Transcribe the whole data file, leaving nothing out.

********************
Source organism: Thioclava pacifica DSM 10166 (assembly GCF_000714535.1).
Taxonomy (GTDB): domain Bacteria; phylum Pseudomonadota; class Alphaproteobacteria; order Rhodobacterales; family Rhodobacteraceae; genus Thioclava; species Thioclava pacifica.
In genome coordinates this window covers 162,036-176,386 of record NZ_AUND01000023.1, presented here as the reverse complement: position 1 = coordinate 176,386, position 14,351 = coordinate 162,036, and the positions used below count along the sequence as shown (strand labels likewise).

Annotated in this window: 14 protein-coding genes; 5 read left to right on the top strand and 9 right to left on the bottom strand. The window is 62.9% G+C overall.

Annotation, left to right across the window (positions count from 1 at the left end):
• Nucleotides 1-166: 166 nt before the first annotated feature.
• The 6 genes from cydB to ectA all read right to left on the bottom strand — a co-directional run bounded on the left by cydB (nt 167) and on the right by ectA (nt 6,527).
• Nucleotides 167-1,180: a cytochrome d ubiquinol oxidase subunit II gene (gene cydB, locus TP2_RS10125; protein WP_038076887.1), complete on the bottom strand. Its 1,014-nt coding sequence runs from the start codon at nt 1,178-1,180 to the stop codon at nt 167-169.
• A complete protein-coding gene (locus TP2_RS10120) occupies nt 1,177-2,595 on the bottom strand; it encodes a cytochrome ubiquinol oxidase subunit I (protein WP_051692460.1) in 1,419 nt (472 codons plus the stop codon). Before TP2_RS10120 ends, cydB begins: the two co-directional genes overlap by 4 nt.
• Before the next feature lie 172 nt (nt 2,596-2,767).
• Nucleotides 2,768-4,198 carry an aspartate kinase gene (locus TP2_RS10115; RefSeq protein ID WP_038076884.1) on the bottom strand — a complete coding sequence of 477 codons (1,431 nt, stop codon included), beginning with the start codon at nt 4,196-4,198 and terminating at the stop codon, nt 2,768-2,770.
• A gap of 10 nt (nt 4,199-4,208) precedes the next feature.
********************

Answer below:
Source organism: Thioclava pacifica DSM 10166 (assembly GCF_000714535.1).
Taxonomy (GTDB): domain Bacteria; phylum Pseudomonadota; class Alphaproteobacteria; order Rhodobacterales; family Rhodobacteraceae; genus Thioclava; species Thioclava pacifica.
In genome coordinates this window covers 162,036-176,386 of record NZ_AUND01000023.1, presented here as the reverse complement: position 1 = coordinate 176,386, position 14,351 = coordinate 162,036, and the positions used below count along the sequence as shown (strand labels likewise).

Annotated in this window: 14 protein-coding genes; 5 read left to right on the top strand and 9 right to left on the bottom strand. The window is 62.9% G+C overall.

Annotation, left to right across the window (positions count from 1 at the left end):
• Nucleotides 1-166: 166 nt before the first annotated feature.
• The 6 genes from cydB to ectA all read right to left on the bottom strand — a co-directional run bounded on the left by cydB (nt 167) and on the right by ectA (nt 6,527).
• Nucleotides 167-1,180: a cytochrome d ubiquinol oxidase subunit II gene (gene cydB, locus TP2_RS10125; protein WP_038076887.1), complete on the bottom strand. Its 1,014-nt coding sequence runs from the start codon at nt 1,178-1,180 to the stop codon at nt 167-169.
• A complete protein-coding gene (locus TP2_RS10120) occupies nt 1,177-2,595 on the bottom strand; it encodes a cytochrome ubiquinol oxidase subunit I (protein WP_051692460.1) in 1,419 nt (472 codons plus the stop codon). Before TP2_RS10120 ends, cydB begins: the two co-directional genes overlap by 4 nt.
• Before the next feature lie 172 nt (nt 2,596-2,767).
• Nucleotides 2,768-4,198 carry an aspartate kinase gene (locus TP2_RS10115; RefSeq protein ID WP_038076884.1) on the bottom strand — a complete coding sequence of 477 codons (1,431 nt, stop codon included), beginning with the start codon at nt 4,196-4,198 and terminating at the stop codon, nt 2,768-2,770.
• A gap of 10 nt (nt 4,199-4,208) precedes the next feature.